What Should Happen to Drivers Who Kill Cyclists?
The family of Lauren Davis desperately sought answers after she was fatally struck by a driver while biking to work in New York City in 2016. At every step, the criminal-justice system let them down, raising the question of what justice should look like for victims of traffic violence.
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On April 16, 2016, Danielle Davis stepped off an overnight flight from San Diego to New York City with her mother, Lana. The morning before, Danielle’s older sister, Lauren, had been killed by a driver while riding her bike to her job at the Pratt Institute, an art and design school in Brooklyn. She had just turned 34. Lana had the address of a police station, the location of the crash site, and nothing else.
Danielle and Lana went to the site of the crash, on the corner of Classon Avenue and Lexington Avenue in Brooklyn’s Clinton Hill neighborhood. A streak of Lauren’s blood was on the cement, next to a broken pair of sunglasses. “When you’re grieving, you’re just looking for signs that she’s still around, that this person has not completely disappeared,” Danielle says.
Later that morning, one of Lauren’s friends drove them to the New York City Police Department (NYPD)’s Collision Investigation Squad (CIS) headquarters in Brooklyn, where they met an officer named Christophe Paul, who was in charge of the case. “He told us that she was ‘salmoning’—biking against traffic—south, instead of north, to her place of work,” says Danielle. The NYPD gave this information to local news outlets, too.
In the notebook that Danielle kept at the time, she wrote, “The car bumps Lauren, she falls off the bike, they’re unsure how.” Paul handed them a copy of a crash report that said the same, but he told them the final copy he was writing could change if more information came to light during the investigation.
From the police station, Danielle and Lana went to the medical examiner’s office in Brooklyn to identify Lauren. In life, Danielle says, her sister had been the brave one. “She wouldn’t take no for an answer,” Danielle told me. She was “a self-described goth” and had spent the previous few months studying the way the Dutch masters symbolized death in their paintings. “Lauren really encouraged me to go outside and explore—to not feel afraid,” Danielle says. But now all of that was gone. Her face was smashed beyond recognition, her skin swollen and bruised. “She was an amazingly beautiful person,” Danielle says, “and the crash just tore all of that away from her. Not only her life, but whatever semblance of who she was. She wasn’t there.” They ultimately identified Lauren by a tattoo of an Egyptian ankh on her back instead.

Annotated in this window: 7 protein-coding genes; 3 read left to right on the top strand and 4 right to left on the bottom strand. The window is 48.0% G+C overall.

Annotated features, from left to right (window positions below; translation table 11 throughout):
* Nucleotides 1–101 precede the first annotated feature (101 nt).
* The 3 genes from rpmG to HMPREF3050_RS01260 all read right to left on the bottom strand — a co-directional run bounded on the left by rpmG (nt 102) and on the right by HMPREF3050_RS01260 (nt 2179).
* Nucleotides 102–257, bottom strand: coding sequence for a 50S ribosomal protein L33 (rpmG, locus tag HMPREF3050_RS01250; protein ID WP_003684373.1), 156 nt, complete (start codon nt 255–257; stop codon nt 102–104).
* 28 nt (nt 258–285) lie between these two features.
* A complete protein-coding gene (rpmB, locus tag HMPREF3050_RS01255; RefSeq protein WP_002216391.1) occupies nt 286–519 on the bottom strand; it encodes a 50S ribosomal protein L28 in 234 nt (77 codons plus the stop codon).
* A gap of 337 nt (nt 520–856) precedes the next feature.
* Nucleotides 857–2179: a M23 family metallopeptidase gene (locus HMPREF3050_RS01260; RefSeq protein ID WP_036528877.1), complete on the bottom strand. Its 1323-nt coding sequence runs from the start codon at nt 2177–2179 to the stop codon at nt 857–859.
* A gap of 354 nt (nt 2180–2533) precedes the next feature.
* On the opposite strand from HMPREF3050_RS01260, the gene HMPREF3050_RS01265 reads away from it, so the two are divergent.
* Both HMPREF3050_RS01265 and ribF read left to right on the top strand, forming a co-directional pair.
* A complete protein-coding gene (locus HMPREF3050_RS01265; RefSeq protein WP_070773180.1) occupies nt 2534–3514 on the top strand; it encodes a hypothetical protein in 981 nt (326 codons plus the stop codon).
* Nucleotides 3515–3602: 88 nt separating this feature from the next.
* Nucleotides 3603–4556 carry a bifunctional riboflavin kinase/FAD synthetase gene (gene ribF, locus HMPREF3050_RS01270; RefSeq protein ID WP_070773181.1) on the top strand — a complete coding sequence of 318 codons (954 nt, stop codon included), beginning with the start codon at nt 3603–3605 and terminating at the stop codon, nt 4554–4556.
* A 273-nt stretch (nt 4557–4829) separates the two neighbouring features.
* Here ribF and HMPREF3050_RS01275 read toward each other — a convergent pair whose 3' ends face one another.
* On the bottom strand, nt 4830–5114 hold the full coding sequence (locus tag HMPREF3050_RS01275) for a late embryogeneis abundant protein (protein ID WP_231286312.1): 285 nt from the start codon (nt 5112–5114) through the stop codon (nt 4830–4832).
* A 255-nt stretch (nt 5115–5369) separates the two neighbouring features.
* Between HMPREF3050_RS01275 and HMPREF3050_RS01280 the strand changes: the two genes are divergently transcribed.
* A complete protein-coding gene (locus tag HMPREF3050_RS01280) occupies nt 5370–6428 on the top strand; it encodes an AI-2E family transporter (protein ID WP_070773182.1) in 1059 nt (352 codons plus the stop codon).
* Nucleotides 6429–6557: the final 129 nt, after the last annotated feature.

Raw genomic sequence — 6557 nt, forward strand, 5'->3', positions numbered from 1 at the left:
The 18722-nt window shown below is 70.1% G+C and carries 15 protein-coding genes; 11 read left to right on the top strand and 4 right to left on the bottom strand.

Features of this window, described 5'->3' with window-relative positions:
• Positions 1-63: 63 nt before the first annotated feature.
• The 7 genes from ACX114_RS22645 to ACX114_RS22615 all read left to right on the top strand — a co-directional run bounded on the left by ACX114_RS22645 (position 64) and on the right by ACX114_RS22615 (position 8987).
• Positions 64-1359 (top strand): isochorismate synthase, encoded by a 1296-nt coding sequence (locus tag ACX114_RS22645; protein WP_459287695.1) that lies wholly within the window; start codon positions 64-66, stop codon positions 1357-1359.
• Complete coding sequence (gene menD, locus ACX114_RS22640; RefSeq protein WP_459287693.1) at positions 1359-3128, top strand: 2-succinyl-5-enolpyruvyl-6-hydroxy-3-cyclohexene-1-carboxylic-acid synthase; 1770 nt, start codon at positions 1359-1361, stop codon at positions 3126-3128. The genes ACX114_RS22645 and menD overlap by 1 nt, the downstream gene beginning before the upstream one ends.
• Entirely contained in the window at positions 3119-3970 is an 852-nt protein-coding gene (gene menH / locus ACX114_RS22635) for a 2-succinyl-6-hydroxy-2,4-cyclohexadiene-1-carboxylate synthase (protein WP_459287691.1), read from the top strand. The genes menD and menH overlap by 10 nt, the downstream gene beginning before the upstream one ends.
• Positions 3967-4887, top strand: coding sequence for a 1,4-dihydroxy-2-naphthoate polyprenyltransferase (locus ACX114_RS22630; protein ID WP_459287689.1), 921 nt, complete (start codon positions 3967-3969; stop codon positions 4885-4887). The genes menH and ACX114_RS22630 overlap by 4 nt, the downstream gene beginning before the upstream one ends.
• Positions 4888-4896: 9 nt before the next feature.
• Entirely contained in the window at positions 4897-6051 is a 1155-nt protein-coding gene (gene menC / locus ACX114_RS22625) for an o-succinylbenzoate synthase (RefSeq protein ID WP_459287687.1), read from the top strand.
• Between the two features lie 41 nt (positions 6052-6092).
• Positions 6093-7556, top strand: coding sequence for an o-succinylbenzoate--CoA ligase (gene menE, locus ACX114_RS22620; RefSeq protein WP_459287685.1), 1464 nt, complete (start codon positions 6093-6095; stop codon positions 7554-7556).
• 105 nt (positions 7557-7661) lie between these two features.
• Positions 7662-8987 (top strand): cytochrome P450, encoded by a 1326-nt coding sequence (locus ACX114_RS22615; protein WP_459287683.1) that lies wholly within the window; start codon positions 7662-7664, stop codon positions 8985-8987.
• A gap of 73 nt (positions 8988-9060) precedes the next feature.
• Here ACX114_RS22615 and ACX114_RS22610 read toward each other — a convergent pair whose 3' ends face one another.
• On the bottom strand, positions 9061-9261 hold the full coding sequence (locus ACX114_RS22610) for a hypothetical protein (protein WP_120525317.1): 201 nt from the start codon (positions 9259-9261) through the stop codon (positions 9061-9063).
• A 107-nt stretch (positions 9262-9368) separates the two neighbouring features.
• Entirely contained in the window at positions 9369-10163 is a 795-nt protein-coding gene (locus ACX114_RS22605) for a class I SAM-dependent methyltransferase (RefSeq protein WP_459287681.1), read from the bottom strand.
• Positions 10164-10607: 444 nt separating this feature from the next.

Danielle, now 36, describes this day as a series of fragmented scenes, full of surreal decisions. “You want to know: What happened, where’s Lauren, why isn’t she alive? And suddenly you’re asked, ‘Which organs do you want to donate?’” She tried to make sense of the passing time by keeping fastidious notes. “I documented everything, every single day—what we did, where we went, what happened. I think it was just because I didn’t believe it myself.”
Back at Lauren’s apartment, Danielle and her mother agreed that there was a disconnect between what they’d seen at the medical examiner’s office and the detective’s account of the crash. “There was this one quote that made me really start to doubt him,” Danielle told me. “He said he doesn’t believe that she made contact with the car.” The medical examiner told them that Lauren had likely been run over—the car had left a smear of red paint across her helmet. (When asked about these initial discrepancies in Paul’s account of what happened, the NYPD responded, “When the NYPD’s Collision Investigation Squad responds to a collision, a preliminary investigation is conducted based on available evidence. However, the investigation is ongoing and is subject to change as additional evidence is gathered and documented over the coming weeks and months.”)
The next morning, Danielle and Lana decided to go back to the scene of the crash to set up a memorial and to see if they could figure out more about Lauren’s death on their own. “We were told that videos would disappear from local businesses within a week,” says Danielle. “So we had seven days to hunt down witnesses, videos, whatever evidence we could to help Officer Paul do his job.”
They staked out the corner where Lauren was hit, figuring they might meet someone who had seen the crash on their regular commute. Lana says she flagged down sanitation workers and anyone passing by who might have been nearby that morning. Danielle stood by the spray of blue and yellow flowers they placed on the sidewalk and solicited people as they walked past: “My sister was killed here on Friday, do you know anything?” Danielle describes herself as the more reserved of the two sisters, but stopping strangers on the street felt natural, she says. “It just felt like what Lauren would have done for me.”
A woman in scrubs told Lana that she’d been walking past on her way to work at a hospital and had held Lauren in the road after the crash. Others told them about being hit by drivers on nearby streets. “My mom and I were so desperate to find answers that, even though it was traumatic to hear, it felt like piecing together the puzzle,” Danielle says.
Three days later, they found what they were after. A woman in a red bike helmet rode past the memorial. “She looked at us from the other side of the street,” Danielle recalls. “And then she rolled up and asked us, ‘Is she OK?’”
They’d soon learn that the police did have it wrong. “Watching a person who’d been made a victim be erased, almost consumed by an institution that was supposed to serve and protect her, it felt like a betrayal,” Danielle says. “It just felt like humanity let us down that day.”